This changeover isn’t all about our, consumers’, safety and security.  One of the reasons Visa, Mastercard, American Express and Discover are so gung ho for these cards is that they can pass “fraudulent transactions” back to the retailer who accepted the card.  Now the banks have to eat the fraud.  But after October, if a retailer doesn’t install the new equipment and accepts a fraudulent card, when the real card customer disputes the charge, the retailer eats it.  The banks are in heaven.

Everything will not be all better even if every brick and mortar retailer adopts this new system.  Wired Magazine wrote in 2014 “Internet transactions aren’t made any safer by having a chip on your card, and in the UK, and elsewhere, criminals were able to make up much of what they lost [after the switch to EMV in that country] by doubling down on fraudulent web transactions.”  One report from Newstex Financial Accounting blogs quoted the CEO of Smartmetric as saying that even after EMV cards came to the UK, fraud was not eliminated.  Rather the reduction in fraud was only 50 percent.

In addition, look at the back of the new card.  That magnetic strip is still there.  It still has all the same information embedded as before and that strip will still be usable until all the old cards are replaced.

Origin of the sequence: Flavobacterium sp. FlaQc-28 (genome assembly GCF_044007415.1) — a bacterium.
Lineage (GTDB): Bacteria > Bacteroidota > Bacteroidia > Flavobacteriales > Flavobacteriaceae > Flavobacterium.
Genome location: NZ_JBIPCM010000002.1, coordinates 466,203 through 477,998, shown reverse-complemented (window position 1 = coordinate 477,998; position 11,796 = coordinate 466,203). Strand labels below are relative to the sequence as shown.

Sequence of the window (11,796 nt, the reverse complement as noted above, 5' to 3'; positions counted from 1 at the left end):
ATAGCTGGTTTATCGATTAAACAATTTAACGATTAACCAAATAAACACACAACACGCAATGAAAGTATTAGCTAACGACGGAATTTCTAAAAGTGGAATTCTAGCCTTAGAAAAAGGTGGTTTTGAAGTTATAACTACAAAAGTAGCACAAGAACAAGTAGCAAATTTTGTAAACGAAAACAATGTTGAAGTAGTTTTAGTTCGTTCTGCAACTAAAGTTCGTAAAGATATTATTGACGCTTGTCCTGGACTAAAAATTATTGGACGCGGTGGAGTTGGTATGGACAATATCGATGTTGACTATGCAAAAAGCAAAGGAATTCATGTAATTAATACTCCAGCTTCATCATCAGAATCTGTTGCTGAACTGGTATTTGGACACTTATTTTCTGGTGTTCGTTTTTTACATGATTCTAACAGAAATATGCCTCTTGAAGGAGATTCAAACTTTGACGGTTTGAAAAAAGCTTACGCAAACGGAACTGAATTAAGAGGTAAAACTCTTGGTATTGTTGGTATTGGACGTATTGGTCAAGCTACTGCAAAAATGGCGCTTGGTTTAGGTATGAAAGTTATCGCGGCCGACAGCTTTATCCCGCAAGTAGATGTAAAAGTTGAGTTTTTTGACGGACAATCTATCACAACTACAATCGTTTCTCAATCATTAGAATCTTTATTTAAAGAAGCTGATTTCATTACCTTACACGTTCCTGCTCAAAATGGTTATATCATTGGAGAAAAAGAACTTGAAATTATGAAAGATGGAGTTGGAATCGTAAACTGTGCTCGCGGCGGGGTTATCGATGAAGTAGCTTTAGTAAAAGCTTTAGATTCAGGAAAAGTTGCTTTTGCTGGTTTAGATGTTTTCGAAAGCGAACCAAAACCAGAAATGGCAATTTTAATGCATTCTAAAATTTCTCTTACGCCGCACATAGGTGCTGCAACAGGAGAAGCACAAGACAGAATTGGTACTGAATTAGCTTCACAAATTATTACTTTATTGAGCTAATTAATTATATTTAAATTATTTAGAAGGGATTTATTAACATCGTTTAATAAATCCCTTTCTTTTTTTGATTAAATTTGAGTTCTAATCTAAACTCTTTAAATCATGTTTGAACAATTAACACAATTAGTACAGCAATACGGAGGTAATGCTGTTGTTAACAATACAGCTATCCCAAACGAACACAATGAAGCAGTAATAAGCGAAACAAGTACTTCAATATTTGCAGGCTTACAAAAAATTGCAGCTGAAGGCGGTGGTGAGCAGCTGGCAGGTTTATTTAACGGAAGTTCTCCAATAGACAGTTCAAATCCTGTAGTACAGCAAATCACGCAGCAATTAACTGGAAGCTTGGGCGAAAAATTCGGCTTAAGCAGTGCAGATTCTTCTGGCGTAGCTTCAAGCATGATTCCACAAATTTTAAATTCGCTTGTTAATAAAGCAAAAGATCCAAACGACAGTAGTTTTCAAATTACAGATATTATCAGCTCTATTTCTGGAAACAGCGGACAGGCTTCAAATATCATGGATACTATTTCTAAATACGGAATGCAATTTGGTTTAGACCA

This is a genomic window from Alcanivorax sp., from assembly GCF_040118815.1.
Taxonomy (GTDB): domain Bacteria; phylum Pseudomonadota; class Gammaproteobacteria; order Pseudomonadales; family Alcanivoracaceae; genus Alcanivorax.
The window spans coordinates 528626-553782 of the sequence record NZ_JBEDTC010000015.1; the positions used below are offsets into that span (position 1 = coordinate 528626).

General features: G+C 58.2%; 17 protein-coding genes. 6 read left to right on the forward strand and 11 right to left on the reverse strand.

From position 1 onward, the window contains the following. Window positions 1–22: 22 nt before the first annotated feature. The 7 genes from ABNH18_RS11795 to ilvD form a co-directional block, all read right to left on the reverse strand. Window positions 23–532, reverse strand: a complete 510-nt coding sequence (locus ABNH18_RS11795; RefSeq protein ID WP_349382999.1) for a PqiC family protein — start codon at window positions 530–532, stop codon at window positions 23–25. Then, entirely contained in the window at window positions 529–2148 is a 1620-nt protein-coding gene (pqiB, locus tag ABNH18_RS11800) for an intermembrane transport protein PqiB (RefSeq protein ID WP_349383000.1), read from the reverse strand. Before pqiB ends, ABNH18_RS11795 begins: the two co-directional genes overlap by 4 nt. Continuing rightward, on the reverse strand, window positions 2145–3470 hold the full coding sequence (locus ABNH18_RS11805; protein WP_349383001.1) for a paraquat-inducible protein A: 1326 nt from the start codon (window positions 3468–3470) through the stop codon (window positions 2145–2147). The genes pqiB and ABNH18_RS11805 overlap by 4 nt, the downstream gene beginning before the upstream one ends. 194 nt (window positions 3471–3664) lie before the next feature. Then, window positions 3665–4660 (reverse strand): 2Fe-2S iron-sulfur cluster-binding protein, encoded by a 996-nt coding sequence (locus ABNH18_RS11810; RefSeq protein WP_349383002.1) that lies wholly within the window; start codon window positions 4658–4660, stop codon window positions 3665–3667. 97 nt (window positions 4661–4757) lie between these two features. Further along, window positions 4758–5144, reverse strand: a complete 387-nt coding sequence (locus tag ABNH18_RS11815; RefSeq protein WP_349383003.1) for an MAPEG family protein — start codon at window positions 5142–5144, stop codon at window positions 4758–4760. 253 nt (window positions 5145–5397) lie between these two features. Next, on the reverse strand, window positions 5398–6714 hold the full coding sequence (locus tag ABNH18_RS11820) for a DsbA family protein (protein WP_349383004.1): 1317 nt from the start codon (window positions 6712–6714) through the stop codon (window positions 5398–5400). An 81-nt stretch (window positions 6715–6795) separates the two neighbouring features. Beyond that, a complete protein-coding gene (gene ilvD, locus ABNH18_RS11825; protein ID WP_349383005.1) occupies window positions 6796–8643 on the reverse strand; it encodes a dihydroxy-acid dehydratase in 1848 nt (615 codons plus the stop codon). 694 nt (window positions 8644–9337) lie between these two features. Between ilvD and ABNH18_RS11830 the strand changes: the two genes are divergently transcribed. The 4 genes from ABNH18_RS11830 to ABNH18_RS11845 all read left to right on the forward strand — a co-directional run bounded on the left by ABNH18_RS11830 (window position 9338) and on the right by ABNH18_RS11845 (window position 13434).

ABC News has already come up with a way that crooks can get around the new system.  They reported a comment by Brian Krebs of, “The curious part about this spate of credit and debit card fraud is that the fraudsters used account information pilfered from old-school magnetic strip cards skimmed in [the Home Depot] attack and used them as EMV purchases in what’s called a ‘replay’ attack.  After capturing traffic from a real EMV-based chip card transaction, the thieves could insert stolen card data into the transaction stream, while modifying the merchant and acquirer bank account on the fly.”  No, I don’t understand how that works, either, but professional hacker crooks do.  And you can bet that right at this moment they have most likely found ways to steal the information on the new credit cards and are lurking in the shadows waiting to pounce.

Plus, there’s human error.  So much personal data are stored by various companies and governmental agencies that all hackers have to do in order to get enough personal information to effectively steal the financial life of someone is to hack into the databases of one or more of the companies or governmental agencies.  No more evidence is required than the US government’s employee database that was compromised this month.  The Washington Post warned on June 16 that it may affect these people for the rest of their lives because the data is stored, just waiting to be used.

Are the new cards as secure as they are made out to be?  No.  Can they be compromised?  Yes because criminals are always on the lookout for ways to accomplish their nefarious goals.  Will it be more difficult for hackers and crooks to steal information?  Marginally, but they are always alert for every opportunity. The warnings are in unison to watch your credit report.  Cash is always good.  And to keep your RFID card from being read, wrap it in aluminum foil.

By Robert L. Cain